<i>Dear Workforce</i> How Do We Measure Informal On-the-Job Training

August 31, 2010
Dear Nothing Formal:
Tracking on-the-job training (OJT) is challenging. Every day your people have hundreds (if not thousands) of opportunities to learn, grow and develop. Add the complexity of working in a technical field, such as the chemical industry, and tracking OJT can make your head spin. That being said, there are some practical steps that can make tracking OJT a worthwhile and mission-focused experience.
1. Target OJT recipients. Does everyone fall into the category of having OJT, or only a select group? At a certain level, we all have OJT, but for some groups it may be more than for others. For instance, an emerging management trainee group or leadership cohort might be more inclined than others to have OJT.
2 Define OJT. Is OJT all day long or a set period of time with a mentor? It is important to define the time frame that is considered OJT. People can get overwhelmed when we try to give them too much new stuff during the day.
3. Identify key learning points. A key learning point is information that is critical to success in a job and, for that matter, critical to the company's success as a whole. In order to figure out a true key learning point, one might consider looking at the job description, mission and vision. These internal documents can provide focus for understanding what an individual learns during OJT.
4. Track learning in a journal. Have the employee write down what they learn each day. The journal becomes the tracking system, maintained by the individual and customized to their unique learning environment and needs. This should occur in conjunction with mentoring of employees.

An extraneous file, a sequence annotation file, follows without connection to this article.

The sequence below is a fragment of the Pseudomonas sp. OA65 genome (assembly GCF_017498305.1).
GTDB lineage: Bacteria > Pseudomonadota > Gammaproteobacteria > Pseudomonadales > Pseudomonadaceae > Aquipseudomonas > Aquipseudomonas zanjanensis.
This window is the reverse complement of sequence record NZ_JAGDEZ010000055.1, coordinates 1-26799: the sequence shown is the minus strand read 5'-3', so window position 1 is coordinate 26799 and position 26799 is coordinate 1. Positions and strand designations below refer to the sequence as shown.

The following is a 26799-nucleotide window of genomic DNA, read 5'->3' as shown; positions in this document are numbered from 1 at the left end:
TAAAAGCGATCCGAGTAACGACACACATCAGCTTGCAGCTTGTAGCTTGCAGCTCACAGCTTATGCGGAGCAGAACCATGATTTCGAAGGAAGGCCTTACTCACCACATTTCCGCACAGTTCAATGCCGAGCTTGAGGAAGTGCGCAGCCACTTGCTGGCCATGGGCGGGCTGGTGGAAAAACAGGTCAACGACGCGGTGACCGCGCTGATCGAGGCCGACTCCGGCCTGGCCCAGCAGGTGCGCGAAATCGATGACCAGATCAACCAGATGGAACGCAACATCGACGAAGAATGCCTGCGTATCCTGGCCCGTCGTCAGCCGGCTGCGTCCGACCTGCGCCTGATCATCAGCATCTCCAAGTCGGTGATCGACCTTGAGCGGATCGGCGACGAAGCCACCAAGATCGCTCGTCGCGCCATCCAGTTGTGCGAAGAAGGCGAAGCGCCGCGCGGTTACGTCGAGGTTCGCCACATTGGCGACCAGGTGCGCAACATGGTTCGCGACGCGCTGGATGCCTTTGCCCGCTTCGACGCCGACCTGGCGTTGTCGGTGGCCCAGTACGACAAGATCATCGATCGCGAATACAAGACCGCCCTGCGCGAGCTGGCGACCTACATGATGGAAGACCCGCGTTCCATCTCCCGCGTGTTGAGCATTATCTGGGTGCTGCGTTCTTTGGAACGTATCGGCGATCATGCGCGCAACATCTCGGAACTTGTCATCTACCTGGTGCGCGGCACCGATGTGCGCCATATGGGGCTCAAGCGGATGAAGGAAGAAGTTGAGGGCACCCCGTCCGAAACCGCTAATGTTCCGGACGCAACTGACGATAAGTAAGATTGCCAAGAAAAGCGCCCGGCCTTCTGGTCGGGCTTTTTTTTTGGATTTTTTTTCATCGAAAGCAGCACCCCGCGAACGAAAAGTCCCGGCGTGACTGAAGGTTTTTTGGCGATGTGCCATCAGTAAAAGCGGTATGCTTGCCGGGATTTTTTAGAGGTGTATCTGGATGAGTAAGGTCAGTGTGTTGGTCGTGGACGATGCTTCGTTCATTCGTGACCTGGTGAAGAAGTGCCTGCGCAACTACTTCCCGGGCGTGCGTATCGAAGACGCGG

5. Put learning into practice. Too often, organizations get wrapped up in providing training but not looking for ways for the person to use the training. By maintaining a journal and being challenged on a daily basis by mentors, your employees are better positioned to use on-the-job learning to achieve success both individually and for the company.

SOURCE: Dana Jarvis, adjunct professor, Duquesne University. This response originally appeared in Dear Workforce on February 1, 2007.
LEARN MORE: Read more about how the retail sector uses technology for fast training: "Faced With High Turnover, Retailers Boot Up E-Learning for Quick Training."
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The information contained in this article is intended to provide useful information on the topic covered, but should not be construed as legal advice or a legal opinion. Also remember that state laws may differ from the federal law.
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